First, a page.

*Denotes a complete protein source.
Protein: 17 grams per serving (½ cup, uncooked)
Made from fermented whole soybeans, tempeh boasts a texture heartier than tofu.
Protein: 22 grams per serving (½ cup firm, uncooked)
Think of tofu as a blank canvas. Season, spice, and sauce it to your heart’s content.
Protein: 3 grams per serving (½ cup, groats, cooked)
Naturally gluten-free, buckwheat is also called kasha. Technically a seed, raw buckwheat can be cooked and used in place of whole grains.
Protein: 9 grams per serving (½ cup shelled, uncooked)
Tender young soybeans in their pods are a fun snack, or add them to stir-fries and salads.
Protein: 9 grams per serving (½ cup, cooked)
Lentils are a quick-cooking legume; the reddish-orange ones break down as they cook (use them in soups), while the green and black ones stay firm (they’re great in salads).
Protein: 9 grams per serving (3 Tbsp., hulled)
Hemp “hearts” shouldn’t be cooked (to preserve their omega-3s), so add them to salads, energy balls, or oatmeal.
Protein: 8 grams per serving (½ cup, cooked)
Canned black beans are a pantry staple for vegans, though other beans offer comparable amounts of protein. Drain and rinse them to cut sodium and reduce their potential to cause gas and bloating.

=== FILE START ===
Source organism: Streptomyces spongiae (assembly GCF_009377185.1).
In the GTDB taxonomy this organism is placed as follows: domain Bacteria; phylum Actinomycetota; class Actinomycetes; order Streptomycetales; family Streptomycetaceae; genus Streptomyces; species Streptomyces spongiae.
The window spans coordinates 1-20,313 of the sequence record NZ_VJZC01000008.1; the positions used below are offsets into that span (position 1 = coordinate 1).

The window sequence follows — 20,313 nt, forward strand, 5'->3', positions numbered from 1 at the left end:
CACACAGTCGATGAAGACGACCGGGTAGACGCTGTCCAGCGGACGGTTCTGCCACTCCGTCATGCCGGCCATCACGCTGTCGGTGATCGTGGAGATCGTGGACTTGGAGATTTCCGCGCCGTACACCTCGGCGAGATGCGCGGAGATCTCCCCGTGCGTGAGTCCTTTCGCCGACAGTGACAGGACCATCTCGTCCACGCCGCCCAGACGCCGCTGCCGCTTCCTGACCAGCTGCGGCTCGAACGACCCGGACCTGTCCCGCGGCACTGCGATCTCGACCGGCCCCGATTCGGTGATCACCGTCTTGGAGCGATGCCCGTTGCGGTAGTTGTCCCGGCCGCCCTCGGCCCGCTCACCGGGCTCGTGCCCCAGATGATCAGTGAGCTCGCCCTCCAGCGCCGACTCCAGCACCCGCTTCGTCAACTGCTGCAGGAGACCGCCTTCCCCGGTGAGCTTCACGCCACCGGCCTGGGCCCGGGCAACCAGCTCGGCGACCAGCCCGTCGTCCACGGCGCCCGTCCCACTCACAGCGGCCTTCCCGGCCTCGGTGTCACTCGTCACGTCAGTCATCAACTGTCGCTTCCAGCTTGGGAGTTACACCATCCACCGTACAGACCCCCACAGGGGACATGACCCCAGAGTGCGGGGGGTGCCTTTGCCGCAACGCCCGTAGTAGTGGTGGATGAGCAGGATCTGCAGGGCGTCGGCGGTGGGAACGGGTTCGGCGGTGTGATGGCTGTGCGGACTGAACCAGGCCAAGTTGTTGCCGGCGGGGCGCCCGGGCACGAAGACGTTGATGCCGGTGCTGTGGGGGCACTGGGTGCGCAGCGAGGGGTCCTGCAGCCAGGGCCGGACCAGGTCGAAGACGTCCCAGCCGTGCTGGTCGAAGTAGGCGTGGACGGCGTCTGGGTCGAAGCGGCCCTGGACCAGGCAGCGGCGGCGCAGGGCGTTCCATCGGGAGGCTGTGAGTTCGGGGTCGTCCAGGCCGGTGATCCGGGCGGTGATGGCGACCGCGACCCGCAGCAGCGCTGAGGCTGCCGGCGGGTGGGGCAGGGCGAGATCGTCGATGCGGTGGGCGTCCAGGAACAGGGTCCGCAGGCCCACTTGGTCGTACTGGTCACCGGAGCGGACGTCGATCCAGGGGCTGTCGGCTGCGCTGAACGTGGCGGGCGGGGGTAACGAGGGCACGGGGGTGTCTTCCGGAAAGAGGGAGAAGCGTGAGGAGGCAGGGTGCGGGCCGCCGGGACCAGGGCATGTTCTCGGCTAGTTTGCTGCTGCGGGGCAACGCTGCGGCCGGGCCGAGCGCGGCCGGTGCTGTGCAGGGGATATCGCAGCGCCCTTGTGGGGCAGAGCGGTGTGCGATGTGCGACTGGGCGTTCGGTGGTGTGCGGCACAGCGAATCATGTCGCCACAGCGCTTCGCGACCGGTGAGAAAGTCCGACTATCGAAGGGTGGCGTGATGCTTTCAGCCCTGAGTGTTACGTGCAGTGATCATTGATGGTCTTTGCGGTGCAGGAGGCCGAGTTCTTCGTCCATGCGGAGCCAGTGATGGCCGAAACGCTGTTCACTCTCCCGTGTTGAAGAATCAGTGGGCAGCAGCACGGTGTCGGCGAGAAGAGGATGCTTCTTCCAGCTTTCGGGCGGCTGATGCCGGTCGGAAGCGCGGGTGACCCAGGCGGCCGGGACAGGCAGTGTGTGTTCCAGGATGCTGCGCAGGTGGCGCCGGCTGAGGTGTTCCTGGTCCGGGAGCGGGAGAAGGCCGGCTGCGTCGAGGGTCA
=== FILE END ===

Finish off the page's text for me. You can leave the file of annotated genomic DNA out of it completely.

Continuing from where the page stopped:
Protein: 7 grams per serving (½ cup, cooked)
Chickpeas have a mild taste, so beyond hummus you can blend them into soups, stews, and sauces for dairy-free creaminess.
Protein: 8 grams per serving (¼ cup, chopped)
Walnuts, like all nuts and seeds, are nutrient-dense. You might want to chop them before adding them to a dish.
Protein: 7 grams per serving (1 cup, unsweetened)
While oat and almond milk are the trendy coffee companions, soy milk is tops for protein content.
Protein: 6 grams per serving (23 whole nuts)
Protein: 5 grams per serving (1 ounce, dried)
Protein: 6 grams per serving (1 cup, cooked)
Sweet or savory, warm or chilled overnight, oats are a tasty vehicle for complementary vegan proteins, like nuts and seeds.
Protein: 10 grams per serving (¼ cup, dried)
Toss on oatmeal or salads, or cook them with your favorite fajita veggies. Shopping tip: Shelled green pumpkin seeds may be labeled “pepitas.”
Protein: 4 grams per serving (½ cup, cooked)
Quinoa can be served warm or chilled, so make a batch as part of your weekly meal prep.
Protein: 4 grams per serving (½ cup, raw)
Green peas add a pop of color to any dish, and they’re also tasty on salads.
Protein: 2 grams per medium-size sweet potato
Usually considered a “carb,” sweet potatoes are a good reminder that most foods contain a mix of macronutrients.
Protein: 3 grams per serving (½ cup, long-grain, cooked)
Brown rice and other whole grains still have their outer bran layer, which is why they contain more fiber than their processed counterparts.
Protein: 2 grams per serving (1 Tbsp.)
Sometimes called “nootch,” nutritional yeast is nutty and has tons of umami, so sprinkle it on everything from pasta to avocado toast. Some versions are fortified with vitamin B12, which vegans often need to supplement in their diets.
Protein: 3 grams per serving (1 cup, chopped, raw)
Yes, even broccoli contains protein, and so do many other vegetables! While not high in protein, every serving of veggies contributes to your daily tally.